Korean Studies Center
The Center for Korean Studies (KSC) is housed in the School of Sciences and Humanities (SSH) of Nazarbayev University in Nur-Sultan. The Center aims to promote Korean Studies in Kazakhstan and to contribute to a broader scholarship of Korean Studies in the Central Asian region. It was established through the seed program for Korean Studies (2018-2021), sponsored by the Academy of Korean Studies in South Korea. The Center provides up-to-date information and knowledge of Korean affairs across multiple disciplines, including politics, economics, sociology, and cultural and linguistic studies. Located in the capital of Kazakhstan, the Center is actively engaging in local activities for effective dissemination of research outcomes by faculty members of the Center. The Center is also a member of the Central Asia Korean Studies Association, and cooperates with other Korean Studies centers across the post-Soviet area and in Central Asian countries.
There has been increased interest in Korea among Kazakh people through K-pop songs, Korean dramas and movies. Given that, it is very meaningful to have an academic institution for study about Korea in Nur-Sultan. The Center for Korean Studies is actively engaging with those who are interested in Korea to develop their interests into tangible contributions and to promote serious academic research. By providing comprehensive courses not only for the study of the Korean language but also social science courses focused on Korea, and a wide variety of parallel programs and activities, the KSC contributes to disseminating knowledge about Korea and to the dynamic growth of the network of Korean Studies in Kazakhstan and the Central Asian Countries. Furthermore the KSC will provide practical support for those who seek education opportunities in Korea and will serve as an important stepping stone for students to study in Korea.
Dr. Hoyoun Koh (Political Science and International Relations) joined the faculty of Nazarbayev University in Fall 2016 after completing his Ph.D. in Government & Politics at the University of Maryland, College Park. He is currently leading the Korean Studies Center at Nazarbayev University. He specializes in conflict studies, experimental research, and East Asia. He teaches international relations, bargaining theory, foreign policy analysis, and Korean politics and foreign relations. He is currently living in Nur-Sultan with his lovely family.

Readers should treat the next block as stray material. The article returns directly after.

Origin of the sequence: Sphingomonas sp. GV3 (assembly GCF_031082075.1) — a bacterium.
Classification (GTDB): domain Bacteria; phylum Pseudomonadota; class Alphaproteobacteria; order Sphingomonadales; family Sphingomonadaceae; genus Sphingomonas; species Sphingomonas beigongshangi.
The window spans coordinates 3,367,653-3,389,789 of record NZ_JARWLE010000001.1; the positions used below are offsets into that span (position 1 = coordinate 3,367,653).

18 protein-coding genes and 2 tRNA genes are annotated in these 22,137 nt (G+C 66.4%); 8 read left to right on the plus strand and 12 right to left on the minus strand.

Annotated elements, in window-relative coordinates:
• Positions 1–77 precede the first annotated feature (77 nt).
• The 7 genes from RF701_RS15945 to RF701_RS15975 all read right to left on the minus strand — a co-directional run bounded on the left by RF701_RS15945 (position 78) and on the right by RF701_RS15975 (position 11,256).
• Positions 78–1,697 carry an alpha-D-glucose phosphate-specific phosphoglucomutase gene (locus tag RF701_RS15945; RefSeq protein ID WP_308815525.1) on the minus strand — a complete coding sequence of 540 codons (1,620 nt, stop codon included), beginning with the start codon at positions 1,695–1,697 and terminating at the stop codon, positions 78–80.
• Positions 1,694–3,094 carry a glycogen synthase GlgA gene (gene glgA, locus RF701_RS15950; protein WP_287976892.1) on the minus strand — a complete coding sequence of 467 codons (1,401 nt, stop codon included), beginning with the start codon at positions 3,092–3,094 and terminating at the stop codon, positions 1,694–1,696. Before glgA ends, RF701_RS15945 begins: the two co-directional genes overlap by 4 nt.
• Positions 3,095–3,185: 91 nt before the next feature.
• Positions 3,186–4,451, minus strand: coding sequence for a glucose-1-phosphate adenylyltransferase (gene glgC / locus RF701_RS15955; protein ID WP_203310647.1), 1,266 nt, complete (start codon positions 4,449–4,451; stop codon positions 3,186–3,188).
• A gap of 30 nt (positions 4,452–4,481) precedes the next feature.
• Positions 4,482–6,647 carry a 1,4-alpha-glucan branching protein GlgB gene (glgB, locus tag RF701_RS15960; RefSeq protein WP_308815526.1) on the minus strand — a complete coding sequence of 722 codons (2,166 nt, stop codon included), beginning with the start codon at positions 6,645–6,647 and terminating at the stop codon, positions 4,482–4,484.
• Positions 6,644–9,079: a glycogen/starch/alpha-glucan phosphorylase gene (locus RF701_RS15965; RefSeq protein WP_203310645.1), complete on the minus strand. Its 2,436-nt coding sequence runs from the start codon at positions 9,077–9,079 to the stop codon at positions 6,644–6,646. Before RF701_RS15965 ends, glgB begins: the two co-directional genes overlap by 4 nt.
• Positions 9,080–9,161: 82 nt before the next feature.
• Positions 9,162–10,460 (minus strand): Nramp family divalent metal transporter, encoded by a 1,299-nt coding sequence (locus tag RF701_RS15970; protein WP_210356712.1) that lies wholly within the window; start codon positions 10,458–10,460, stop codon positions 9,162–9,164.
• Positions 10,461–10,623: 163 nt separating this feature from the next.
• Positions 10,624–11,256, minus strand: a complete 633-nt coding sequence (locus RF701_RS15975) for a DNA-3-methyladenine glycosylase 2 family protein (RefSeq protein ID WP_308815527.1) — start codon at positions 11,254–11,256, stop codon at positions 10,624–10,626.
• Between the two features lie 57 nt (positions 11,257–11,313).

Dr. Inkyung Kim (Economics) received a Ph.D. degree from Indiana University, Bloomington. His area of research includes empirical industrial organization and applied econometrics. His current works focus on the Korean movie theater industry, conducting performance comparison between franchised and company-owned units and examining price and non-price effects of competition and chain-affiliation in that industry. He earned a B.A. in Economics from Seoul National University and worked at the Korea Development Bank for over five years as a financial analyst. He is also a CFA charter holder.
Dr. Chunho Park (Political Science and International Relations) is Assistant Professor of Political Science and International Relations at Nazarbayev University. He joined NU in 2018 after earning his Ph.D. in Political Science at Michigan State University. Prior to NU, he was Assistant Professor (fixed-term) in the Department of Political Science at MSU for a year. His research and teaching interests focus on comparative political economy, comparative political institutions, electoral politics, and quantitative methods. He is leading the research on political participation within the Center.
Dr. Marilyn Plumlee (Writing Center) joined NU in 2018. She holds a Ph.D. in Linguistics from the University of Hawai`i. She has taught a wide variety of linguistics courses at both the undergraduate and graduate levels at universities in the U.S., South Korea and Egypt, focusing on second language acquisition, linguistic pragmatics and phenomena of multilingualism and language contact. From 2000-2012 she was a faculty member at Hankuk University of Foreign Studies in Seoul (South Korea), and director of the International Summer Session in Korean Studies from 2003-2012. From 2012-2018 she was an Associate Professor in the Department of Applied Linguistics at the American University in Cairo (Egypt) and director of the MA TESOL program from 2015-2018. She is currently researching emerging trends in the application of Kazakhstan’s language policy of transition to Kazakh-Russian-English trilingualism.
Ms. Youn Chu Cho (Languages, Linguistics and Literature) is a Korea Foundation Visiting Professor of Department of Languages, Linguistics and Literatures at Nazarbayev University. Prior to NU, she was a faculty member in the Department of International Studies at Busan University of Foreign Studies (South Korea) and other universities such as Anhui National University (China) and Petra University (Indonesia). She has been teaching Korean as a second language, TOPIK, Korean modern culture, and Korean phonics. Her research interests focus on curriculum development, comparative/ contrastive linguistics and cultures. She has earned M.A. in Applied Linguistics and M.P. in Translation Studies at Auckland University, and completed Doctoral course work in Korean Education as a foreign language and she is writing on the dissertation about developing the curriculum of linguistic integration between North and South Korean languages.
Dr. Zhanibek Arynov (Graduate School of Public Policy) received his doctoral degree in International Relations from the University of St. Andrews, UK. His research interests include Central Asian geopolitics and security, EU-Central Asia relations, international identity, image and perception studies. Prior to joining the GSPP, Zhanibek Arynov served as a Senior Expert of the Program of Eurasian Studies at the Institute of World Economics and Politics (IWEP), a think-tank based in Nur-Sultan (Astana), Kazakhstan.